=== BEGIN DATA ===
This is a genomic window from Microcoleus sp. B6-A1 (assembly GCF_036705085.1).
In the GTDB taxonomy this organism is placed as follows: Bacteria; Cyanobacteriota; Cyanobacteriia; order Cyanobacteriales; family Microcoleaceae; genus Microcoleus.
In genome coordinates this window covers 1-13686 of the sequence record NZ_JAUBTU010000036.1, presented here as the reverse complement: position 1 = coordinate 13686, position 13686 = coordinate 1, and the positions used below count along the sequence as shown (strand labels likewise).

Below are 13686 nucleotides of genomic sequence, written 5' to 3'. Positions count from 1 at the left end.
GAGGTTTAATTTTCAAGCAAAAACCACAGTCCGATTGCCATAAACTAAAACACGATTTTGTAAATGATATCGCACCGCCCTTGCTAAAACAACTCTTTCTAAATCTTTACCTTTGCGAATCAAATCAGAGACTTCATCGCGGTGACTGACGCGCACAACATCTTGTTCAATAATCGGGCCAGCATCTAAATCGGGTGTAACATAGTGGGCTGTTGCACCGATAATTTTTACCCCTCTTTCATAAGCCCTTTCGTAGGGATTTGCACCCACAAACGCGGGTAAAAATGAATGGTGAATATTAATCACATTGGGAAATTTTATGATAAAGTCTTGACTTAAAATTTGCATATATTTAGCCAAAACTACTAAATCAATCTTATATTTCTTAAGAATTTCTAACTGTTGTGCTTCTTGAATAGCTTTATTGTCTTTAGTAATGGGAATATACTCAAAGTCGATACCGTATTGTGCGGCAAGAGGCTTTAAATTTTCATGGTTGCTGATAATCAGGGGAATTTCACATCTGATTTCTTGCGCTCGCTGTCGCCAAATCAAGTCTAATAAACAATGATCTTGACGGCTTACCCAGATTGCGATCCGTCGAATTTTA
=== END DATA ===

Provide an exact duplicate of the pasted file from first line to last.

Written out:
This is a genomic window from Microcoleus sp. B6-A1 (assembly GCF_036705085.1).
In the GTDB taxonomy this organism is placed as follows: Bacteria; Cyanobacteriota; Cyanobacteriia; order Cyanobacteriales; family Microcoleaceae; genus Microcoleus.
In genome coordinates this window covers 1-13686 of the sequence record NZ_JAUBTU010000036.1, presented here as the reverse complement: position 1 = coordinate 13686, position 13686 = coordinate 1, and the positions used below count along the sequence as shown (strand labels likewise).

Below are 13686 nucleotides of genomic sequence, written 5' to 3'. Positions count from 1 at the left end.
GAGGTTTAATTTTCAAGCAAAAACCACAGTCCGATTGCCATAAACTAAAACACGATTTTGTAAATGATATCGCACCGCCCTTGCTAAAACAACTCTTTCTAAATCTTTACCTTTGCGAATCAAATCAGAGACTTCATCGCGGTGACTGACGCGCACAACATCTTGTTCAATAATCGGGCCAGCATCTAAATCGGGTGTAACATAGTGGGCTGTTGCACCGATAATTTTTACCCCTCTTTCATAAGCCCTTTCGTAGGGATTTGCACCCACAAACGCGGGTAAAAATGAATGGTGAATATTAATCACATTGGGAAATTTTATGATAAAGTCTTGACTTAAAATTTGCATATATTTAGCCAAAACTACTAAATCAATCTTATATTTCTTAAGAATTTCTAACTGTTGTGCTTCTTGAATAGCTTTATTGTCTTTAGTAATGGGAATATACTCAAAGTCGATACCGTATTGTGCGGCAAGAGGCTTTAAATTTTCATGGTTGCTGATAATCAGGGGAATTTCACATCTGATTTCTTGCGCTCGCTGTCGCCAAATCAAGTCTAATAAACAATGATCTTGACGGCTTACCCAGATTGCGATCCGTCGAATTTTA